HMS Tireless Submarine
Delivered in Plenary 14th December 2000
My colleagues and I extend our deepest condolences to the family of the victim of the senseless ETA terrorism in Spain. As one of the six MEPS nominated to represent Gibraltar until direct elections are held in four years time, it has been partly my responsibility to liaise with the Gibraltar authorities and the London Ministry of Defence to establish the truth of the situation regarding the repairs to the nuclear submarine HMS Tireless. The facts are that a single crack in the cooling system was discovered with a leak of water, described in the Spanish press rather inappropriately as radioactive. Although this is technically correct, the level of radiation is so low that it is actually fit to drink.
The reactor has been fully shut down as preparations are made to cut out a circular section of the main pipe and to return this to the UK for thorough examination before coming to a final decision as to how best to weld or remove it in the defective pintle area of the ship. There is absolutely no immediate danger or emergency of any kind, or any threat posed to the surrounding population of Spain.
The interests of the people of Gibraltar and southern Spain are identical in this regard. Chief Minister, Peter Caruana, has wisely asked a panel of experts to report directly to him. The panel has recommended allowing the next stage to proceed, while stipulating that the Ministry of Defence must fully understand the cause of the defect before commencing the essential repairs. Repairing a submarine in situ remains by far the safest option available: towing it would not only be dangerous but would, in any event, require considerable repairs to be done beforehand.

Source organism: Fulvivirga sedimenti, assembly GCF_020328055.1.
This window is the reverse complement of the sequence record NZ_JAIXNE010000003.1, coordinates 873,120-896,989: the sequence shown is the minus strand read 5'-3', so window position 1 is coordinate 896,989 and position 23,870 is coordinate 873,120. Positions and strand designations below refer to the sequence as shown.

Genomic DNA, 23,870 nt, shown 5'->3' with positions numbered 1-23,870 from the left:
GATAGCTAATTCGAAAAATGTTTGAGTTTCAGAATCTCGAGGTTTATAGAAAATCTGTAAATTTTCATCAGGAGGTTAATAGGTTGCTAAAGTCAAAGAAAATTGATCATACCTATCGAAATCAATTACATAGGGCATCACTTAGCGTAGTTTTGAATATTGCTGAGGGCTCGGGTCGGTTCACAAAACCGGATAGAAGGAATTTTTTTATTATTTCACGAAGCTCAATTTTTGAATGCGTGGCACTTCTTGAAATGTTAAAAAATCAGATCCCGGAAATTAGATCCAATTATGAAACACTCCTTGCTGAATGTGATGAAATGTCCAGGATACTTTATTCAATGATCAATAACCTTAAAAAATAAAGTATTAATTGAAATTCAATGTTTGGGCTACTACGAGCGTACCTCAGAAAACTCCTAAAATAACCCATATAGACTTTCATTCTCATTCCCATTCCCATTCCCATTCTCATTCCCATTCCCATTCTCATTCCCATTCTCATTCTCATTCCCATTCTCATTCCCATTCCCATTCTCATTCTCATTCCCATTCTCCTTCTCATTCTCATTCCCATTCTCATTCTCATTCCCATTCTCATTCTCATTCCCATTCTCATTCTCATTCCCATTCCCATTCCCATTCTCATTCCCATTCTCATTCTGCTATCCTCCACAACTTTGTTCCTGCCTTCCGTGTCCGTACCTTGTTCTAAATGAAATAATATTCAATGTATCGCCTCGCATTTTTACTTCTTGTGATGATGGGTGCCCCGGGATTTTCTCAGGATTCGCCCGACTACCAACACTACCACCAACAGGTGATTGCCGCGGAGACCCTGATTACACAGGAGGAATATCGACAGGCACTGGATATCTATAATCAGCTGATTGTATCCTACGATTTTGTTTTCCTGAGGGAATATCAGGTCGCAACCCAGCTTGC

The Spanish Government has until now shown considerable maturity in its response to this situation. I would point out with regard to references in the motions for resolutions to the role of the Commission that it is not the view of the UK Government that the Euratom Treaties are applicable in military situations of this kind.
Nevertheless, the British authorities have endeavoured to be as open as possible with their Spanish counterparts. Lack of spending on new military hardware because of defence cuts by the British Labour government will no doubt in future result in more frequent episodes of defective military equipment being taken out of service for essential repairs. That said, I hope that this debate will not degenerate into an attempt to attack either Mr. Aznar or the Royal Navy, whose resolve this century against threats of tyranny from the right and the left is an important reason why all of us in this Chamber are able to enjoy the freedoms that we share.